The G8’s accountability report, released ahead of the main summit in just over a week’s time, is weak on nutrition at a time when it should be the opposite.
“There's no specific section on nutrition,” says World Vision’s senior adviser Kate Eardley. “It appears as though it’s an afterthought, rather than a source of significant content.”
“This report is a clear backward step from last year’s, and it’s so disappointing to see.
“We need more focus on nutrition – as illustrated in the shocking new figures released by The Lancet this week, which show undernutrition contributes to 45 per cent of deaths of children under the age of five – yet this report exposes the G8 as giving less focus.”
The report has the G8 claiming they have led or supported a number of initiatives related to maternal, newborn and child health, including the Scaling Up Nutrition movement. But what is not clear in the report is what this support for nutrition looks like in practice for the countries who have signed up to this movement, says Eardley.
Following impressive commitments made over the weekend at the Nutrition for Growth summit by nations, corporates and NGOs like World Vision - who pledged $1.2 billion to nutrition initiatives - the disconnect is even more apparent. Nutrition must be a greater priority for all countries, including those in the G8, and greater accountability for resources and results is critical to ensure that we make progress for children.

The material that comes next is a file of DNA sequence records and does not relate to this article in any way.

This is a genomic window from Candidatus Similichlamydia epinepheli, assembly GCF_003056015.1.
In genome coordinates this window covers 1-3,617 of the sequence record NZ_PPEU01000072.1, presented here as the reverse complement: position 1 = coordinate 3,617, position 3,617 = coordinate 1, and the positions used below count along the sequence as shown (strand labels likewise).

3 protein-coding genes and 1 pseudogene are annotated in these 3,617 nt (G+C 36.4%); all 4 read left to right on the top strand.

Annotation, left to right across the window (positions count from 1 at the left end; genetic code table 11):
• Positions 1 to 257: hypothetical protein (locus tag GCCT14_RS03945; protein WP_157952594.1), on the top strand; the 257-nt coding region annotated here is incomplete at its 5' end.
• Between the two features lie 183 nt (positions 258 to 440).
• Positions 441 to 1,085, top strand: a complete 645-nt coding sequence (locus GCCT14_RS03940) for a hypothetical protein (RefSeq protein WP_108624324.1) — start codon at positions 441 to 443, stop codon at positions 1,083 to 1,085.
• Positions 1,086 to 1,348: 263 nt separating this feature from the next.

“Governments around the world have been working hard to develop or update costed plans for scaling up nutrition in their countries, and what is needed from the G8 is a commitment to fund credible, costed plans.”
The Lough Erne Accountability Report’s subtitle is “Keeping Our Promises” which is misleading, says Eardley, as it appears they’re not quite living up to it.
“In 2009 at L’Aquila, the G8 and its partners promised to spend US$22 billion on food security by the end of last year. Yet, they’ve disbursed only two thirds of that amount.”
The G8 should:
• Invest more of their own resources in nutrition
• Ensure that investments in related sectors are supportive and are measured by their impact on nutrition
• Use their leadership role to encourage increased funding for nutrition from all sources.